With tears and anger, Slavyansk buries its dead
Irina Boyevets was standing innocently on her balcony when a bullet smashed into her head. Anatoly Korochka was burned alive when his delivery truck was raked by machine gun fire. On Wednesday, the war-torn town of Slavyansk buried two of its own.
The funerals of the two civilians, caught in the crossfire as their country spirals towards civil war, sent tensions rising to boiling point in this besieged town of more than 110,000 that has become the epicentre of rebel activity.
Irina, a 30-year-old teacher, "stepped out on her balcony when she saw her husband's car arrive. He was halfway up the stairs when a sniper hit her in the face," said one of her friends, her eyes red from tears.
Her only crime was to be unlucky enough to live near the strategic road to Kharkiv where unusually violent clashes took place on Monday near a checkpoint manned by the Ukrainian army.
Anatoly was on the same road when he also found himself under fire in the battle that Ukraine said ended up killing 30 rebels.
Machine gun fire slammed into the side of his van, sparking an inferno that incinerated the 51-year-old.
"His body was unrecognisable," said one of his friends.
Perhaps for this reason, his remains were wrapped completely in white linen, surrounded by white, red and yellow flowers as they lay on a bier in the church.
- 'Shame on America' -
At first silent and calm, the large crowd outside the church suddenly exploded in anger, chanting: "No to fascism! Shame on the US! Shame on the EU! Long live Russia!"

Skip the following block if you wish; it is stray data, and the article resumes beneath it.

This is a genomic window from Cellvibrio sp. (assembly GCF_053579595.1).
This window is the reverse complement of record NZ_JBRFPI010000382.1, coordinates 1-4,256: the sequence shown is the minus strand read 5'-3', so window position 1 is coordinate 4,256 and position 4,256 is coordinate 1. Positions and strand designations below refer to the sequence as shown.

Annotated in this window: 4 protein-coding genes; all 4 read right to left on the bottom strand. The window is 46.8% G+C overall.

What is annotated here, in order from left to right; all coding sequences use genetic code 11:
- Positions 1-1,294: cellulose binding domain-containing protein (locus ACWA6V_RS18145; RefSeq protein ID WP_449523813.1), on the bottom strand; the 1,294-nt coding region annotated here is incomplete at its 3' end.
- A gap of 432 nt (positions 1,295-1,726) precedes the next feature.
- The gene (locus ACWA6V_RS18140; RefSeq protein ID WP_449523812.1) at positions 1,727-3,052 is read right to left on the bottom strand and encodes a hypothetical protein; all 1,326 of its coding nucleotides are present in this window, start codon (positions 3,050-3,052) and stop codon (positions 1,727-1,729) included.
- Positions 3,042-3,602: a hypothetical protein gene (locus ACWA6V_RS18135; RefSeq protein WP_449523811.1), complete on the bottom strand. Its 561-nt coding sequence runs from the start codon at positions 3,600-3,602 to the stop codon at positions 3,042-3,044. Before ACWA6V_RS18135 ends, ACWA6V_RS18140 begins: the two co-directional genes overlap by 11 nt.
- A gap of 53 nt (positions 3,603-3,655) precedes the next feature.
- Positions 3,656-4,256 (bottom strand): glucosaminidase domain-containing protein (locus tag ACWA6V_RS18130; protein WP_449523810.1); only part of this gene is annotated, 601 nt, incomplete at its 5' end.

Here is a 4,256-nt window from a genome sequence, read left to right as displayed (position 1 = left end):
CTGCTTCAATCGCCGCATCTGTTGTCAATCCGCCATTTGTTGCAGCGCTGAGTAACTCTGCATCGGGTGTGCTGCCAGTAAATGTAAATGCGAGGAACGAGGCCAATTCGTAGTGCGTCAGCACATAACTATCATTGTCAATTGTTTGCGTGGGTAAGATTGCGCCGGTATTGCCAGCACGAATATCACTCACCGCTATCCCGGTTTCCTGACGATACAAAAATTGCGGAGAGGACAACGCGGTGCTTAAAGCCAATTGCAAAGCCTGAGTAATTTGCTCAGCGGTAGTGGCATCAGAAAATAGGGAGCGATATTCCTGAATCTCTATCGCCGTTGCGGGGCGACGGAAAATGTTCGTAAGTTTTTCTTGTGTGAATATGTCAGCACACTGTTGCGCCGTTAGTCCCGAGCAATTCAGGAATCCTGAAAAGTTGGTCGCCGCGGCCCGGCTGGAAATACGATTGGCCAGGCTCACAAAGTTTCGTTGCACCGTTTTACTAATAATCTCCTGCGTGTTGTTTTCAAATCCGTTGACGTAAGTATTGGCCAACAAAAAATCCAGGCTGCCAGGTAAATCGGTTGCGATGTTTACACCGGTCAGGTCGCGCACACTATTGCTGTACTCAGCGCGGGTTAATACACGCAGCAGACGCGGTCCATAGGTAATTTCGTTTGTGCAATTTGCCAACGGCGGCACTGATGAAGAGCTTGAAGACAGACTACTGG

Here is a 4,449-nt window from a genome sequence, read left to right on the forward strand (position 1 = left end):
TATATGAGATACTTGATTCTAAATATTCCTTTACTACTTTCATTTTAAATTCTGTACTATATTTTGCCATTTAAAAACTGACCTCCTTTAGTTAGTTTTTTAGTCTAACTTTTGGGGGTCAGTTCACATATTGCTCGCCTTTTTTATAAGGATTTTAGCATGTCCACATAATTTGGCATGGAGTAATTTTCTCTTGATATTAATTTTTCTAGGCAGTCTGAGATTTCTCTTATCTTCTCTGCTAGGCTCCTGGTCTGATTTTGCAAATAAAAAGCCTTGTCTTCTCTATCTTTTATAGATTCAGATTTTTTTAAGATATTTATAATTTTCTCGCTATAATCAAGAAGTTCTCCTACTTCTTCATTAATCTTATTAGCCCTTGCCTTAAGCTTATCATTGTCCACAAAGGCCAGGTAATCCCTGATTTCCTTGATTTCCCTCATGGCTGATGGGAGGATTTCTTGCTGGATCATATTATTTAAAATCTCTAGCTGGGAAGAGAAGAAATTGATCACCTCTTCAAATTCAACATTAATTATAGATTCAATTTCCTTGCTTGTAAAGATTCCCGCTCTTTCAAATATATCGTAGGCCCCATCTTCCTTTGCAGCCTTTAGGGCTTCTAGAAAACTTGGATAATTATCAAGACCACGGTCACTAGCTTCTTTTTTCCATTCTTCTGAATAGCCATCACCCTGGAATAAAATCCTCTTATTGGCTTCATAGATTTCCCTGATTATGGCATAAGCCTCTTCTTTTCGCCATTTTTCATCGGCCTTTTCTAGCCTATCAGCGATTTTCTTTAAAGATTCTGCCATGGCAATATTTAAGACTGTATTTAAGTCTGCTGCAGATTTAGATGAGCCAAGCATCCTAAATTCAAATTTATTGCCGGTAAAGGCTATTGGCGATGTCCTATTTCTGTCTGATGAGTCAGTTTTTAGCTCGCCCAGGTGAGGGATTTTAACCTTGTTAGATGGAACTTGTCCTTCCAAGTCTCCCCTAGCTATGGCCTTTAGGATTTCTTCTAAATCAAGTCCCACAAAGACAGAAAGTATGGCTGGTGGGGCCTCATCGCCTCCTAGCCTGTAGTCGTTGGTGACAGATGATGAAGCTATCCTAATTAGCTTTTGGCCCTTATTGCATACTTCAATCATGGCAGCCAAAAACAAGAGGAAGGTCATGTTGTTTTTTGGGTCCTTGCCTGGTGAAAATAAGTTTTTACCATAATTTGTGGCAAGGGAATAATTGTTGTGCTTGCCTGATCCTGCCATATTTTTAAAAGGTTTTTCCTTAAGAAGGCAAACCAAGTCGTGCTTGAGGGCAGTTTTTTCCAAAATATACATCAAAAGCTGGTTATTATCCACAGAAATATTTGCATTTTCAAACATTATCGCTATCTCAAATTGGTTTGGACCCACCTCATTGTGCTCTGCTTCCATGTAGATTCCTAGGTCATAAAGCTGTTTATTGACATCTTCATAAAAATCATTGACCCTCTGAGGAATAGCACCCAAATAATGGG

One woman screamed: "Is firing on the people how you protect the people?"
"The citizens have had to barricade themselves in at home with their kids," said another.
Government forces, waging a fierce battle with separatists in what they described as an "anti-terrorist operation", are using rockets against the innocent citizens of Slavyansk, said pensioner Tatiana.
The army has gradually tightened its noose around the town and there are tentative signs that pro-Russian fervour might be on the wane.
At the nearby town hall that rebels have occupied for several weeks, the Russian flag that has flapped on the roof ever since had disappeared, leaving only that of the "People's Republic of Donetsk."
Rebel spokeswoman Stella Khorocheva played down the significance of that. Maybe it's to "make the rest of the world understand that there aren't any Russian soldiers here," she told AFP.
She insists that the self-proclaimed mayor of the city, Vyacheslav Ponomaryov, is "alive and well" despite the sudden disappeance from the scene of the former soap factory manager who was omnipresent until recently.
"I can't tell you where he is for obvious security reasons," said Khorocheva.
During the day on Wednesday, the sound of guns fell quiet on the outskirts of the town but "self-defence" gunmen told AFP their position had come under heavy artillery fire overnight.
And in other parts of the town, there were signs the siege was developing into a stalemate as rebels started digging trenches.
© 2014 AFP